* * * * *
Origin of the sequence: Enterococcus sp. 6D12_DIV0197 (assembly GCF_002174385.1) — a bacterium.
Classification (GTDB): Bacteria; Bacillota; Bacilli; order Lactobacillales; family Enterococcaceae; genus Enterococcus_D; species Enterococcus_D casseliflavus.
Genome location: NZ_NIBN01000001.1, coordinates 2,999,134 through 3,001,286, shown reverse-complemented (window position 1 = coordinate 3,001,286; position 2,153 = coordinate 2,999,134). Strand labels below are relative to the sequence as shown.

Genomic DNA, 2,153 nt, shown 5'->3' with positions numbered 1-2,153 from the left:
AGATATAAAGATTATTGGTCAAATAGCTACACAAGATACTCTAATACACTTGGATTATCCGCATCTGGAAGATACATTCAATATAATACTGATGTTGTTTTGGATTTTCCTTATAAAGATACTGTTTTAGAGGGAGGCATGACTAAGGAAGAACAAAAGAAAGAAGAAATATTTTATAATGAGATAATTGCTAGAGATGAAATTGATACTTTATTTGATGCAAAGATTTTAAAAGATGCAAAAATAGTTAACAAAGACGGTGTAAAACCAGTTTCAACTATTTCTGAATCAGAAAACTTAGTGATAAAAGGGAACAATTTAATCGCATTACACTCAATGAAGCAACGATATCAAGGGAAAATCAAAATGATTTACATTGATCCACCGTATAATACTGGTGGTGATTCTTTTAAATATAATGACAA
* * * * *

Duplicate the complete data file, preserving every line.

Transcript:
Origin of the sequence: Enterococcus sp. 6D12_DIV0197 (assembly GCF_002174385.1) — a bacterium.
Classification (GTDB): Bacteria; Bacillota; Bacilli; order Lactobacillales; family Enterococcaceae; genus Enterococcus_D; species Enterococcus_D casseliflavus.
Genome location: NZ_NIBN01000001.1, coordinates 2,999,134 through 3,001,286, shown reverse-complemented (window position 1 = coordinate 3,001,286; position 2,153 = coordinate 2,999,134). Strand labels below are relative to the sequence as shown.

Genomic DNA, 2,153 nt, shown 5'->3' with positions numbered 1-2,153 from the left:
AGATATAAAGATTATTGGTCAAATAGCTACACAAGATACTCTAATACACTTGGATTATCCGCATCTGGAAGATACATTCAATATAATACTGATGTTGTTTTGGATTTTCCTTATAAAGATACTGTTTTAGAGGGAGGCATGACTAAGGAAGAACAAAAGAAAGAAGAAATATTTTATAATGAGATAATTGCTAGAGATGAAATTGATACTTTATTTGATGCAAAGATTTTAAAAGATGCAAAAATAGTTAACAAAGACGGTGTAAAACCAGTTTCAACTATTTCTGAATCAGAAAACTTAGTGATAAAAGGGAACAATTTAATCGCATTACACTCAATGAAGCAACGATATCAAGGGAAAATCAAAATGATTTACATTGATCCACCGTATAATACTGGTGGTGATTCTTTTAAATATAATGACAA